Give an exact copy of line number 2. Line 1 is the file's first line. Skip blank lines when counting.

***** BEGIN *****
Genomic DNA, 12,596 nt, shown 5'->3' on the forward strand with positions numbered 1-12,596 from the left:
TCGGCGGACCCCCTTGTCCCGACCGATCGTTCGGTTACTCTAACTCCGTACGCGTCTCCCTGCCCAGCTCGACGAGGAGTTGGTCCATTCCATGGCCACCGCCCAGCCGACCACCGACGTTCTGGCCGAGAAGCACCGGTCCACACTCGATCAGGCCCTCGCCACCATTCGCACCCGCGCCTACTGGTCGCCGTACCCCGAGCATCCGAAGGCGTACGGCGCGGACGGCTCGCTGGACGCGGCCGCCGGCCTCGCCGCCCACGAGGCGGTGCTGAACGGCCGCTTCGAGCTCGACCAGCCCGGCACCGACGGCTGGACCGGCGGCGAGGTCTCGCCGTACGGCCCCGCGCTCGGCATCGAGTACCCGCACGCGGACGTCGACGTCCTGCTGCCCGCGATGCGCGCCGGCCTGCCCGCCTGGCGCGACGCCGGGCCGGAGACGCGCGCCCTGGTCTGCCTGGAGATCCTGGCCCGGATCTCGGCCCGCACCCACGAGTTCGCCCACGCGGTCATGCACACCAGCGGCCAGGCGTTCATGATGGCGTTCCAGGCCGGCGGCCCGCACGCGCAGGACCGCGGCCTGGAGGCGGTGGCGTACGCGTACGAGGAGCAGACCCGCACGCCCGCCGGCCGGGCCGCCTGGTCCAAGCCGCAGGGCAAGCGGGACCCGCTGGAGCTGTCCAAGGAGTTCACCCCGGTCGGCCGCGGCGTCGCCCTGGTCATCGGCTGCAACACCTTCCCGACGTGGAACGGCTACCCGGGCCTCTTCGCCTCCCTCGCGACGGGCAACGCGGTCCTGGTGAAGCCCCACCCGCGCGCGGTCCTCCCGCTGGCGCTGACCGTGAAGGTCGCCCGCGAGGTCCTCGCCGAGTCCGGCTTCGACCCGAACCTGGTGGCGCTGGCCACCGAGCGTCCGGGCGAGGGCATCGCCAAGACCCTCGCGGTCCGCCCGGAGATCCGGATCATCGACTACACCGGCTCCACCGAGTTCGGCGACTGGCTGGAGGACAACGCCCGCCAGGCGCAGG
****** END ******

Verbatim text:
TCGGCGGACCCCCTTGTCCCGACCGATCGTTCGGTTACTCTAACTCCGTACGCGTCTCCCTGCCCAGCTCGACGAGGAGTTGGTCCATTCCATGGCCACCGCCCAGCCGACCACCGACGTTCTGGCCGAGAAGCACCGGTCCACACTCGATCAGGCCCTCGCCACCATTCGCACCCGCGCCTACTGGTCGCCGTACCCCGAGCATCCGAAGGCGTACGGCGCGGACGGCTCGCTGGACGCGGCCGCCGGCCTCGCCGCCCACGAGGCGGTGCTGAACGGCCGCTTCGAGCTCGACCAGCCCGGCACCGACGGCTGGACCGGCGGCGAGGTCTCGCCGTACGGCCCCGCGCTCGGCATCGAGTACCCGCACGCGGACGTCGACGTCCTGCTGCCCGCGATGCGCGCCGGCCTGCCCGCCTGGCGCGACGCCGGGCCGGAGACGCGCGCCCTGGTCTGCCTGGAGATCCTGGCCCGGATCTCGGCCCGCACCCACGAGTTCGCCCACGCGGTCATGCACACCAGCGGCCAGGCGTTCATGATGGCGTTCCAGGCCGGCGGCCCGCACGCGCAGGACCGCGGCCTGGAGGCGGTGGCGTACGCGTACGAGGAGCAGACCCGCACGCCCGCCGGCCGGGCCGCCTGGTCCAAGCCGCAGGGCAAGCGGGACCCGCTGGAGCTGTCCAAGGAGTTCACCCCGGTCGGCCGCGGCGTCGCCCTGGTCATCGGCTGCAACACCTTCCCGACGTGGAACGGCTACCCGGGCCTCTTCGCCTCCCTCGCGACGGGCAACGCGGTCCTGGTGAAGCCCCACCCGCGCGCGGTCCTCCCGCTGGCGCTGACCGTGAAGGTCGCCCGCGAGGTCCTCGCCGAGTCCGGCTTCGACCCGAACCTGGTGGCGCTGGCCACCGAGCGTCCGGGCGAGGGCATCGCCAAGACCCTCGCGGTCCGCCCGGAGATCCGGATCATCGACTACACCGGCTCCACCGAGTTCGGCGACTGGCTGGAGGACAACGCCCGCCAGGCGCAGG